Dependence and precarity in the platform economy

Juliet B. Schor, William Attwood-Charles, Mehmet Cansoy, Isak Ladegaard, Robert Wengronowitz

Research output: Contribution to journalArticlepeer-review


The rapid growth of Uber and analogous platform companies has led to considerable scholarly interest in the phenomenon of platform labor. Scholars have taken two main approaches to explaining outcomes for platform work—precarity, which focuses on employment classification and insecure labor, and technological control via algorithms. Both predict that workers will have relatively common experiences. On the basis of 112 in-depth interviews with workers on seven platforms (Airbnb, TaskRabbit, Turo, Uber, Lyft, Postmates, and Favor) we find heterogeneity of experiences across and within platforms. We argue that because platform labor is weakly institutionalized, worker satisfaction, autonomy, and earnings vary significantly across and within platforms, suggesting dominant interpretations are insufficient. We find that the extent to which workers are dependent on platform income to pay basic expenses rather than working for supplemental income explains the variation in outcomes, with supplemental earners being more satisfied and higher-earning. This suggests platforms are free-riding on conventional employers. We also find that platforms are hierarchically ordered, in terms of what providers can earn, conditions of work, and their ability to produce satisfied workers. Our findings suggest the need for a new analytic approach to platforms, which emphasizes labor force diversity, connections to conventional labor markets, and worker dependence.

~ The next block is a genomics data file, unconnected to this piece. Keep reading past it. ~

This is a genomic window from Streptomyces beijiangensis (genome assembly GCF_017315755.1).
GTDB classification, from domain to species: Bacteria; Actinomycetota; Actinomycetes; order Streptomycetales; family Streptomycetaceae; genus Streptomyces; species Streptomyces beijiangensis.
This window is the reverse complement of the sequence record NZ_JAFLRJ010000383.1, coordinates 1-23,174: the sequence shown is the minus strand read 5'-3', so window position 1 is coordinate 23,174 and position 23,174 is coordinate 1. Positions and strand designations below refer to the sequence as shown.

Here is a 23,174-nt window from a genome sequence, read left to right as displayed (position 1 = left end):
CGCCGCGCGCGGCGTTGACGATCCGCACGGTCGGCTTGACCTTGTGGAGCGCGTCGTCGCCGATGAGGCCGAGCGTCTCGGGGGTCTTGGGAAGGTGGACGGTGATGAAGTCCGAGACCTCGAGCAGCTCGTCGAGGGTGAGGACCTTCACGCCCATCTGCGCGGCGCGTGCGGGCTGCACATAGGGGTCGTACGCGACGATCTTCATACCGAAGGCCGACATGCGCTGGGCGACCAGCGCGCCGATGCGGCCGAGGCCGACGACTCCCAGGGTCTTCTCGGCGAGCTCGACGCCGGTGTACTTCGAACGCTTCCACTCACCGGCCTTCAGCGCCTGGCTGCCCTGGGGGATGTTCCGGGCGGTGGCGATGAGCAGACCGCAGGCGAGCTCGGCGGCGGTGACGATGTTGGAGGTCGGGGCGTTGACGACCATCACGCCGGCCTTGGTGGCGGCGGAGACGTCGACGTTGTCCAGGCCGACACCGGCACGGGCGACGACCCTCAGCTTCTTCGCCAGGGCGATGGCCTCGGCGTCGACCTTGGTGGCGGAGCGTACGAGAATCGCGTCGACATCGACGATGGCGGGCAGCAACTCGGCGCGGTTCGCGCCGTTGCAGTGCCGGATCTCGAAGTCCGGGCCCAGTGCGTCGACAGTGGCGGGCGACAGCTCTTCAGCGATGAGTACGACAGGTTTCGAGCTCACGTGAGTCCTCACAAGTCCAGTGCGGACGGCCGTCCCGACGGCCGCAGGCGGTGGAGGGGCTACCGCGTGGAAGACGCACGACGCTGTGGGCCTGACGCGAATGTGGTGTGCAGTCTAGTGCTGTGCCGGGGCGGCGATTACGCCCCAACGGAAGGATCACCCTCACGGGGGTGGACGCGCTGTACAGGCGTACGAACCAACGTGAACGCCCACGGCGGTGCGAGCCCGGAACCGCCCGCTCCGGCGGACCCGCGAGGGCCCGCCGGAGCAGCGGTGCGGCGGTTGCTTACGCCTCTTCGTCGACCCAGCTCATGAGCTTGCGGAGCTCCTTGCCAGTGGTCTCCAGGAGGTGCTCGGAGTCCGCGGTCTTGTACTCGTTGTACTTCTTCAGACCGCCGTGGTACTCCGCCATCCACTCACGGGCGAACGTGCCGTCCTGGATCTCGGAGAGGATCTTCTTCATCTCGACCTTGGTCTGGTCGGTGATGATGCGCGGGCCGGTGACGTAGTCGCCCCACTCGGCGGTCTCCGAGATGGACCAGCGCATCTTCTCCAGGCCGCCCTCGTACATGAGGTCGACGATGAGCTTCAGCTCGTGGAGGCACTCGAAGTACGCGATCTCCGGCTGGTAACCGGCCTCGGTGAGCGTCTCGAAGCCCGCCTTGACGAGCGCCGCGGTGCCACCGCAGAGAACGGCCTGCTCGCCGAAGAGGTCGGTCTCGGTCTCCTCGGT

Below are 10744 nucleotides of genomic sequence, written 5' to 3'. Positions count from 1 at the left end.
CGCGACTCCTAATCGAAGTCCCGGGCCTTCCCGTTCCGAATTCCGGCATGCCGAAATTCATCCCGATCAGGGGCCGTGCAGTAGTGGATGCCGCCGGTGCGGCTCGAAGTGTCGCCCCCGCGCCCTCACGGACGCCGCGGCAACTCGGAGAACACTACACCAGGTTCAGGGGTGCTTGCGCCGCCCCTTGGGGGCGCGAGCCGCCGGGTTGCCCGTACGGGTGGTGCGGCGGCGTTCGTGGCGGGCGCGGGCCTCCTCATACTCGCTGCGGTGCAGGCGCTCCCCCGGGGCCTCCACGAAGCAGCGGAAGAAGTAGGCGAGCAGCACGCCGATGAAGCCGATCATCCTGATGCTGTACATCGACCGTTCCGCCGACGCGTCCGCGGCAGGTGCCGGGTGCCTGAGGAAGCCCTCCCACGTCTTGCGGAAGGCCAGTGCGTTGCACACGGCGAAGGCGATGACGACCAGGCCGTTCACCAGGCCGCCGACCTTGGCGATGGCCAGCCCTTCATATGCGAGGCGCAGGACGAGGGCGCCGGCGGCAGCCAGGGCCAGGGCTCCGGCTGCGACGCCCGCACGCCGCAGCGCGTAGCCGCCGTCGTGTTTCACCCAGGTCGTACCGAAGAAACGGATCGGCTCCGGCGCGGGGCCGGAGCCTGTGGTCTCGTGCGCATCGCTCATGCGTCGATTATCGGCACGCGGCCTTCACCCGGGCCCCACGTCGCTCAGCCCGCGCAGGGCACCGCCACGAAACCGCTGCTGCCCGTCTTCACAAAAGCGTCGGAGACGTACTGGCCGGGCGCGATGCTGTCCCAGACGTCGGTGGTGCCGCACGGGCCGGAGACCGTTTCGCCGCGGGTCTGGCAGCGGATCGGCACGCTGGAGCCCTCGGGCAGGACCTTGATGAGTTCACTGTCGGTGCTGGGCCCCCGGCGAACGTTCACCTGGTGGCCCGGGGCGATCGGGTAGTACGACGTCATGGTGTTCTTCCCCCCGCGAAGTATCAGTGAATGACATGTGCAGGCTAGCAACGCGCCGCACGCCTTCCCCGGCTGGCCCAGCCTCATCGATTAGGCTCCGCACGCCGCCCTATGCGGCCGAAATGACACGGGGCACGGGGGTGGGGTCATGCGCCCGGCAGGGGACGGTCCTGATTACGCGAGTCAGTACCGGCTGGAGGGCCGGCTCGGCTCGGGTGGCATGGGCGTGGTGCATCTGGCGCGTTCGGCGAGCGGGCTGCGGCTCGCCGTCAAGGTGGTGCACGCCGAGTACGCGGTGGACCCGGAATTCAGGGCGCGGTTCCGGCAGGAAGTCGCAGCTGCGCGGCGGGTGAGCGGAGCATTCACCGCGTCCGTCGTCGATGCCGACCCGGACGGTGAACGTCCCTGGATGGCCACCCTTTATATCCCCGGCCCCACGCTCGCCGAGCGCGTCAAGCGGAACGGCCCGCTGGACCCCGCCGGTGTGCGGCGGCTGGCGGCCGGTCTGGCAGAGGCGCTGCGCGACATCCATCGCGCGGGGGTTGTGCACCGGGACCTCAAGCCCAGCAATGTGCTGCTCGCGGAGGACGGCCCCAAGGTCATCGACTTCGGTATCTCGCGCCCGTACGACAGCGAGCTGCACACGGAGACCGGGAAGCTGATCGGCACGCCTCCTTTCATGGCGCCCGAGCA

Original languageEnglish (US)
Pages (from-to)833-861
Number of pages29
JournalTheory and Society
Issue number5-6
StatePublished - Oct 2020


  • Airbnb
  • Algorithmic control
  • Economic dependence
  • Platform labor
  • Precarity
  • Sharing economy
  • Uber

ASJC Scopus subject areas

  • History
  • Sociology and Political Science


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